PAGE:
For clients, I recommend incorporating a green juice into their diets whenever possible.  For those of us who are chronically time poor and don’t have the ability to dictate what we eat at every meal, then incorporating a green juice every day ensures we are getting those vital nutrients in.

Life is all about balance, and we've got to be realistic about that. How do you manage keeping that balance day to day? Is there anything you'd completely avoid, or things you have in moderation?

I am a real foodie at heart, so I never avoid anything entirely (apart from dairy products as unfortunately I find them hard to digest).

I don’t believe in deprivation, and as long as you aren’t suffering with a health condition or find something doesn’t agree with you, I believe it is never a good idea to deny yourself of anything … it often results in over overconsumption later down the line.  

I am not perfect all the time, and I don’t expect my clients to be, as its not realistic or enjoyable. I enjoy red wine and coffee, for example. But I’m consistent in that I eat well most of the time and when I do eat something that might be termed “unhealthy” I make sure that I enjoy and savour it, rather than feel guilty. 

Do you have any favourite restaurants or delis in London you'd recommend are great for a lunch on the go?

Yes, one of my favourites is The Detox Kitchen in Fitzrovia and Soho, I love their different salads as they are always packed with flavour and nutrients. High Mood Food do a great banana bread with tahini which you can get to takeaway. If I am looking for a quick lunch that I can take away with me, I try to find a good quality Poke bar. I love the fact that you can build your own bowls depending on how hungry you are and what flavours you feel like eating! Plus they always have a wide variety of healthy ingredients you can choose from, whether its brown rice, quinoa, omega 3 filled salmon or kimchi which is fantastic for promoting good gut health.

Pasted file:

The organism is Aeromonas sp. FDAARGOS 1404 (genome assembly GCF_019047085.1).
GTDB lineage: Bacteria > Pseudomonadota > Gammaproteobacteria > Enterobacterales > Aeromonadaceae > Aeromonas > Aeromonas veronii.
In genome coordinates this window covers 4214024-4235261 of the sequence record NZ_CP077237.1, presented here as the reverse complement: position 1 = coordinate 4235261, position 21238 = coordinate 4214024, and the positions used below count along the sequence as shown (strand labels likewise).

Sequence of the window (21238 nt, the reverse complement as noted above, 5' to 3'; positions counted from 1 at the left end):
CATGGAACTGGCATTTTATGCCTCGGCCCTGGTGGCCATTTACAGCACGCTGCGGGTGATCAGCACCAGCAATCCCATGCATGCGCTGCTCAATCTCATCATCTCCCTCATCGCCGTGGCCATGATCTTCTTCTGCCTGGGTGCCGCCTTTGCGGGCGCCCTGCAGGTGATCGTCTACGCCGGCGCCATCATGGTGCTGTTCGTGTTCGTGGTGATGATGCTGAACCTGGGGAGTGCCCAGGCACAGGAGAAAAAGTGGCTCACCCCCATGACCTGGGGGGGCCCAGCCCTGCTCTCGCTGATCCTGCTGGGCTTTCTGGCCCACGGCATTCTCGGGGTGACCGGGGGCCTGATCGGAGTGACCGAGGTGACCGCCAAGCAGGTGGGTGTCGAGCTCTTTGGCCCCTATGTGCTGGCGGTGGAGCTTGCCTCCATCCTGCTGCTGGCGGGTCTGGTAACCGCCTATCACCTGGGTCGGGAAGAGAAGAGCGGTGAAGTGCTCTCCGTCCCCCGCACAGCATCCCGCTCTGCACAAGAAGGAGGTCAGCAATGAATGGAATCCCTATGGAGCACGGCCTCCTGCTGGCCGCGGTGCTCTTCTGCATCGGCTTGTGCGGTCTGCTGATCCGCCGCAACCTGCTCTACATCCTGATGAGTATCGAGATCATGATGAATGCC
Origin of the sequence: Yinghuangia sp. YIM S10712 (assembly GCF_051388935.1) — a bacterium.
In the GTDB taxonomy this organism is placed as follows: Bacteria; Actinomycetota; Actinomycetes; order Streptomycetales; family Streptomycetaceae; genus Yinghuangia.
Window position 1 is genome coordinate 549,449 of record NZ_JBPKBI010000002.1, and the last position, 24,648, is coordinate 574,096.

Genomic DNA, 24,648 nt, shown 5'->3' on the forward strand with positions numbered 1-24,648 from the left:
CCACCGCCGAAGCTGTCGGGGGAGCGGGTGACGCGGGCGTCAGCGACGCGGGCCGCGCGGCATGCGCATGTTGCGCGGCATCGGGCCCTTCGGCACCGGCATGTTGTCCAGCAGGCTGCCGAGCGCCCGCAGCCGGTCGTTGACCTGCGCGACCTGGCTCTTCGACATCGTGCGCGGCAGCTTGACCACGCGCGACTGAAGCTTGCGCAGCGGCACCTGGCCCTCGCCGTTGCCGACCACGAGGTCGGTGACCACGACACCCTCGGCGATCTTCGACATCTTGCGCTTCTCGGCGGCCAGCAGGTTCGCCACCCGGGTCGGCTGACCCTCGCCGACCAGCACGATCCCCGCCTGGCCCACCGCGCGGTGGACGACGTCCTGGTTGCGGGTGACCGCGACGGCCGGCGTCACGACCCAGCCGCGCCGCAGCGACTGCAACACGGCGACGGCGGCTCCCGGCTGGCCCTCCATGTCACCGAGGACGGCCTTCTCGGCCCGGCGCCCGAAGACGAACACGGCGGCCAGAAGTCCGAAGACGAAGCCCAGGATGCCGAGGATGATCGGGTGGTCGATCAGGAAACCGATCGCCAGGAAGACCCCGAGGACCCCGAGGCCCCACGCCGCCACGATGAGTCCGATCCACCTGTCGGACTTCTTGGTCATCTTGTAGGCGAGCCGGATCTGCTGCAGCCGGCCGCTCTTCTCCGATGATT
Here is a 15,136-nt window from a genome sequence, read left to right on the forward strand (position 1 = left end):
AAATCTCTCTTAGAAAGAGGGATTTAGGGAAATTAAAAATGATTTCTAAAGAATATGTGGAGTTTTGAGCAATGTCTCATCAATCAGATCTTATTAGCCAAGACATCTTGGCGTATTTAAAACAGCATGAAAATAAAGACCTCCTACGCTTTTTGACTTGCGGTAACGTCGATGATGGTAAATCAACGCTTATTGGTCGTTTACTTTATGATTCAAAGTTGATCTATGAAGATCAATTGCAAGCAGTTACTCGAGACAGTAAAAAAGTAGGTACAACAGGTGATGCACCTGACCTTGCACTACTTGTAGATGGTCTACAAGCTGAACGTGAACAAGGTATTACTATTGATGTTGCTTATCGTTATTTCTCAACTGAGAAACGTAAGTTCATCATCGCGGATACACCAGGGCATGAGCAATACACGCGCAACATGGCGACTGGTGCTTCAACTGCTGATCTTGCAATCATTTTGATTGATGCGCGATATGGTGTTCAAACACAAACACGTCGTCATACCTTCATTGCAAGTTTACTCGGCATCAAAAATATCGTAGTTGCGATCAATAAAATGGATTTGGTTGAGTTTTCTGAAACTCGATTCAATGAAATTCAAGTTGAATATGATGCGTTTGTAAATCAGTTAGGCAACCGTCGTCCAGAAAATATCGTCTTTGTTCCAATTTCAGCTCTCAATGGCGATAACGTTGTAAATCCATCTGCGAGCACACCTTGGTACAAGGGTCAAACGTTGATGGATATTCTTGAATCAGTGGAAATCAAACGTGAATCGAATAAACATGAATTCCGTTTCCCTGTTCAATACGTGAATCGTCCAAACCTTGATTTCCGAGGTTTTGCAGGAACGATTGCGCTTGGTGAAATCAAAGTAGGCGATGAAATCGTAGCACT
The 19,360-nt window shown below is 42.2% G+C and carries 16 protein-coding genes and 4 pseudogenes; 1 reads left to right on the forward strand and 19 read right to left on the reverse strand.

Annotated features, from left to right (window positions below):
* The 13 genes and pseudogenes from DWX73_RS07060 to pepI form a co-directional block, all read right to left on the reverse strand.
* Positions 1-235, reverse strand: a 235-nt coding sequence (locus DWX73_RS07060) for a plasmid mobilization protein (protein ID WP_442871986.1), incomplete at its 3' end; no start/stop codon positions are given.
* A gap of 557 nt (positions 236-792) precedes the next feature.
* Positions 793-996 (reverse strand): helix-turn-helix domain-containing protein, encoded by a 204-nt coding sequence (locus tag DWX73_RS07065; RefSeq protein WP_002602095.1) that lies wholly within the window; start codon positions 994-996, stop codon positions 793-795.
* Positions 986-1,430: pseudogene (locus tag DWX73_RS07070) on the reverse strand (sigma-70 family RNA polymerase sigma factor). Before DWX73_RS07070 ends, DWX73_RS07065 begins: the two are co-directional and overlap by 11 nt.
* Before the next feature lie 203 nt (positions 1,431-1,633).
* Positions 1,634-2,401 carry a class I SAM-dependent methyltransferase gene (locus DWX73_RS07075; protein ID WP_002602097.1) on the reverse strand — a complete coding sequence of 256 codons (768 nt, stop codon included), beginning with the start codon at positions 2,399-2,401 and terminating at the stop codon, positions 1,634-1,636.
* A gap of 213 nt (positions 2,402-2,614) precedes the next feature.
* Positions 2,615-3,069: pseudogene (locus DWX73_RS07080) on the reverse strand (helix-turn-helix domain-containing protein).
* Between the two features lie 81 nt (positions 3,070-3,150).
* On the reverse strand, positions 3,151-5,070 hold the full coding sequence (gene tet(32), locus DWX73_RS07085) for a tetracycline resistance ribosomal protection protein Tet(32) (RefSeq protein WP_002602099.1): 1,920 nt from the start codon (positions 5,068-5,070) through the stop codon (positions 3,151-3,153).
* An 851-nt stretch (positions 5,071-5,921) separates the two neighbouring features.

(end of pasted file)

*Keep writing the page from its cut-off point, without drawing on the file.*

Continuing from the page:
How can clients make an appointment to see you and what would that involve?

Clients can book through my website or by emailing me direct (clarissa@clarissalenherr.com). 

Clients can expect individualised support based on comprehensive health screens, dietary and lifestyle assessment, laboratory testing and ongoing nutritional supplementation where appropriate.

 The initial consultation is usually a lot of information gathering, I take a detailed case history from each client and ask them questions about their nutritional habits, lifestyle, medical history, family history etc. After evaluating this alongside their aims and concerns, we formulate a unique and bespoke plan together, in order for them to achieve their goals. 


Recipe - Roasted Harissa Aubergine

by Alexandra Williams, , link


Serves Two


  • For the Aubergine
  • 1 large aubergine 
  • 2 generous handfuls of fresh rocket (or other salad leaves of your choice)
  • 2stp of harissa spice 
  • 2 tsp dukkah (nuts and sesame seeds)
  • Olive oil
  • Salt and pepper

For the Cashew Mayonnaise

  • 100g cashews (soaked for at least 2 hours)
  • 60ml olive oil
  • 60ml water
  • 1 tbsp lemon juice
  • 2tsp cider vinegarPinch salt 
  • 1/4 garlic clove 


1. For the Cashew Mayonnaise - blend all the ingredients together until smooth, put in the fridge to chill.

2. Pre heat the oven to 200C

3. Slice the aubergine in half (lengthways) and score the flesh. In a separate bowl mix the harissa spice with olive oil to form a paste, and spread over the aubergine. Season lightly and bake for 20-25 minutes.

4.When you're ready to serve, sprinkle the dukkah over the cooked aubergine. Place on a bed of fresh rocket and dress with the cashew mayonnaise. Enjoy with a twist of lemon if you like.

The aubergine could easily be cooked on a BBQ as well, if you prefer a smokier flavour. This dish makes a great side, or part of a mezze feast too.